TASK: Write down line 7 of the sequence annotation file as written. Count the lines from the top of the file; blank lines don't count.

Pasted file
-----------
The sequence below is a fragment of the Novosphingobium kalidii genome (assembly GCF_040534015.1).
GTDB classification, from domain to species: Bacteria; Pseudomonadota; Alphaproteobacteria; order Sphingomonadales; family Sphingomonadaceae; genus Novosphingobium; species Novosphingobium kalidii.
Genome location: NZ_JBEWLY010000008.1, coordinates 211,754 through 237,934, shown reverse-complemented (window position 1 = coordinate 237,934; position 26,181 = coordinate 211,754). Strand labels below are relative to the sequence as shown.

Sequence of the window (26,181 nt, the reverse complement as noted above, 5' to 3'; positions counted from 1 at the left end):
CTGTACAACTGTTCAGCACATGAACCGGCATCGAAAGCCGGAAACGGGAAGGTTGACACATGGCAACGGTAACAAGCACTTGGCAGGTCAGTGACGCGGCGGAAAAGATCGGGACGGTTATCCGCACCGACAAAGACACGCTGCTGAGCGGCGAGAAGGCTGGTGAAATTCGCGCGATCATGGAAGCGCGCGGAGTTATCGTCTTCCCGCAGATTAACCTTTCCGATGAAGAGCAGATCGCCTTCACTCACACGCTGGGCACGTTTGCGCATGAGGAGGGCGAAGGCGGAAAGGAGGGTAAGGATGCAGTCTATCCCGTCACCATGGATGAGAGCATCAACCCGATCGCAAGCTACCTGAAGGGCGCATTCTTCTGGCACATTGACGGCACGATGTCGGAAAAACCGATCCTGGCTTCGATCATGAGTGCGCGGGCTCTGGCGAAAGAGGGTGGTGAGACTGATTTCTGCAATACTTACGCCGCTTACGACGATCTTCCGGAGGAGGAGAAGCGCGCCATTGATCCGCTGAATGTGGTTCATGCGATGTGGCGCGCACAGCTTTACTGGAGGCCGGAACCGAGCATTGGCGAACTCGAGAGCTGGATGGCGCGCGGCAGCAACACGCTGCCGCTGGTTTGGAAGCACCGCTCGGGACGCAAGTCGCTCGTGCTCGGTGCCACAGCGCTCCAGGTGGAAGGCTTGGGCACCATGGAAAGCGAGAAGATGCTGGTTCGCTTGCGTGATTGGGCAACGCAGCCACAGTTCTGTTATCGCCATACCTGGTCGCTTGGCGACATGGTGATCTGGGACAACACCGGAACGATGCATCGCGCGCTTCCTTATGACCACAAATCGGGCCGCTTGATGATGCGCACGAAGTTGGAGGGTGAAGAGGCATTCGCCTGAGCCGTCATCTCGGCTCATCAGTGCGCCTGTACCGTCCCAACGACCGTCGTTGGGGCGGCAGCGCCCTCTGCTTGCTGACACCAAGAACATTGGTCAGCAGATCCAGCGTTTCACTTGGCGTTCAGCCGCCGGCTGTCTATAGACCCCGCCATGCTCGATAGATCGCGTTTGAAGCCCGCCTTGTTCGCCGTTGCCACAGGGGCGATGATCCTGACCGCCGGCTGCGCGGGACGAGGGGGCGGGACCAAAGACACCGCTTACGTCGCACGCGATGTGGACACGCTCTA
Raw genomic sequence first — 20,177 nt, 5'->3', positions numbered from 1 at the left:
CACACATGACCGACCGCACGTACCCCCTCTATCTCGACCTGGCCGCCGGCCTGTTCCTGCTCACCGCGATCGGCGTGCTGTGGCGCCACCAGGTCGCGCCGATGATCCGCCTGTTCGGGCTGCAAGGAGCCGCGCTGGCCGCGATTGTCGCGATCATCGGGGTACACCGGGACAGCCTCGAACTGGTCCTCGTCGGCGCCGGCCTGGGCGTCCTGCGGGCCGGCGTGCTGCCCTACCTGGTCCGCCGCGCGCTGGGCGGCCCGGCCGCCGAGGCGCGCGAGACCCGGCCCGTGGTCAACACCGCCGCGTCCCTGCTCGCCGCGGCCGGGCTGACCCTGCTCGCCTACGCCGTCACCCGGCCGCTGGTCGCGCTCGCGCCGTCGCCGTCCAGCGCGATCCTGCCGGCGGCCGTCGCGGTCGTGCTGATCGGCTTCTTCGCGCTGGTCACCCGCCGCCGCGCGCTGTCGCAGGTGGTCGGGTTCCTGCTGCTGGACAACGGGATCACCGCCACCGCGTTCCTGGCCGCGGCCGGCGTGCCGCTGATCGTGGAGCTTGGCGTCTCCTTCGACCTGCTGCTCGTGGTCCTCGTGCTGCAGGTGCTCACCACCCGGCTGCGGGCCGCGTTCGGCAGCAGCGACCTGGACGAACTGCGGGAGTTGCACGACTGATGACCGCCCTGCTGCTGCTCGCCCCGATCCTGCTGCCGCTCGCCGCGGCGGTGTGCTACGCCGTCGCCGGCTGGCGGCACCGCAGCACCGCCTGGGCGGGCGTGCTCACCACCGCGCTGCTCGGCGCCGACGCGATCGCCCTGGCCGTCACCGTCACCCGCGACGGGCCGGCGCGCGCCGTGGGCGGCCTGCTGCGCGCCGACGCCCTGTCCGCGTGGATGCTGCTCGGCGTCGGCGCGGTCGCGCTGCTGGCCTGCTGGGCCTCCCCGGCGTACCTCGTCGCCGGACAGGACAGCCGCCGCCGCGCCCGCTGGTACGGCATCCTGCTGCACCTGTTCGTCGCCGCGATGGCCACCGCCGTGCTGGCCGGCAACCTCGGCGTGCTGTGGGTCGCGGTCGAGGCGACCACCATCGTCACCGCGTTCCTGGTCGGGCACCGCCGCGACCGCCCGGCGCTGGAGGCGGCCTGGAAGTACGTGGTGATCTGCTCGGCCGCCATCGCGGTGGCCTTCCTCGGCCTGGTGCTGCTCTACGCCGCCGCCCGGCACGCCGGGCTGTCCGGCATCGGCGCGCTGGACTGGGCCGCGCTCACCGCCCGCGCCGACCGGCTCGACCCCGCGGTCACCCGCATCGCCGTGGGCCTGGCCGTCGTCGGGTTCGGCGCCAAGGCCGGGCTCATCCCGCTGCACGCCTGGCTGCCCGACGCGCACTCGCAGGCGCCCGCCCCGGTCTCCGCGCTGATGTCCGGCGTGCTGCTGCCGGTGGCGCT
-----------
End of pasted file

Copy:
CACACATGACCGACCGCACGTACCCCCTCTATCTCGACCTGGCCGCCGGCCTGTTCCTGCTCACCGCGATCGGCGTGCTGTGGCGCCACCAGGTCGCGCCGATGATCCGCCTGTTCGGGCTGCAAGGAGCCGCGCTGGCCGCGATTGTCGCGATCATCGGGGTACACCGGGACAGCCTCGAACTGGTCCTCGTCGGCGCCGGCCTGGGCGTCCTGCGGGCCGGCGTGCTGCCCTACCTGGTCCGCCGCGCGCTGGGCGGCCCGGCCGCCGAGGCGCGCGAGACCCGGCCCGTGGTCAACACCGCCGCGTCCCTGCTCGCCGCGGCCGGGCTGACCCTGCTCGCCTACGCCGTCACCCGGCCGCTGGTCGCGCTCGCGCCGTCGCCGTCCAGCGCGATCCTGCCGGCGGCCGTCGCGGTCGTGCTGATCGGCTTCTTCGCGCTGGTCACCCGCCGCCGCGCGCTGTCGCAGGTGGTCGGGTTCCTGCTGCTGGACAACGGGATCACCGCCACCGCGTTCCTGGCCGCGGCCGGCGTGCCGCTGATCGTGGAGCTTGGCGTCTCCTTCGACCTGCTGCTCGTGGTCCTCGTGCTGCAGGTGCTCACCACCCGGCTGCGGGCCGCGTTCGGCAGCAGCGACCTGGACGAACTGCGGGAGTTGCACGACTGATGACCGCCCTGCTGCTGCTCGCCCCGATCCTGCTGCCGCTCGCCGCGGCGGTGTGCTACGCCGTCGCCGGCTGGCGGCACCGCAGCACCGCCTGGGCGGGCGTGCTCACCACCGCGCTGCTCGGCGCCGACGCGATCGCCCTGGCCGTCACCGTCACCCGCGACGGGCCGGCGCGCGCCGTGGGCGGCCTGCTGCGCGCCGACGCCCTGTCCGCGTGGATGCTGCTCGGCGTCGGCGCGGTCGCGCTGCTGGCCTGCTGGGCCTCCCCGGCGTACCTCGTCGCCGGACAGGACAGCCGCCGCCGCGCCCGCTGGTACGGCATCCTGCTGCACCTGTTCGTCGCCGCGATGGCCACCGCCGTGCTGGCCGGCAACCTCGGCGTGCTGTGGGTCGCGGTCGAGGCGACCACCATCGTCACCGCGTTCCTGGTCGGGCACCGCCGCGACCGCCCGGCGCTGGAGGCGGCCTGGAAGTACGTGGTGATCTGCTCGGCCGCCATCGCGGTGGCCTTCCTCGGCCTGGTGCTGCTCTACGCCGCCGCCCGGCACGCCGGGCTGTCCGGCATCGGCGCGCTGGACTGGGCCGCGCTCACCGCCCGCGCCGACCGGCTCGACCCCGCGGTCACCCGCATCGCCGTGGGCCTGGCCGTCGTCGGGTTCGGCGCCAAGGCCGGGCTCATCCCGCTGCACGCCTGGCTGCCCGACGCGCACTCGCAGGCGCCCGCCCCGGTCTCCGCGCTGATGTCCGGCGTGCTGCTGCCGGTGGCGCT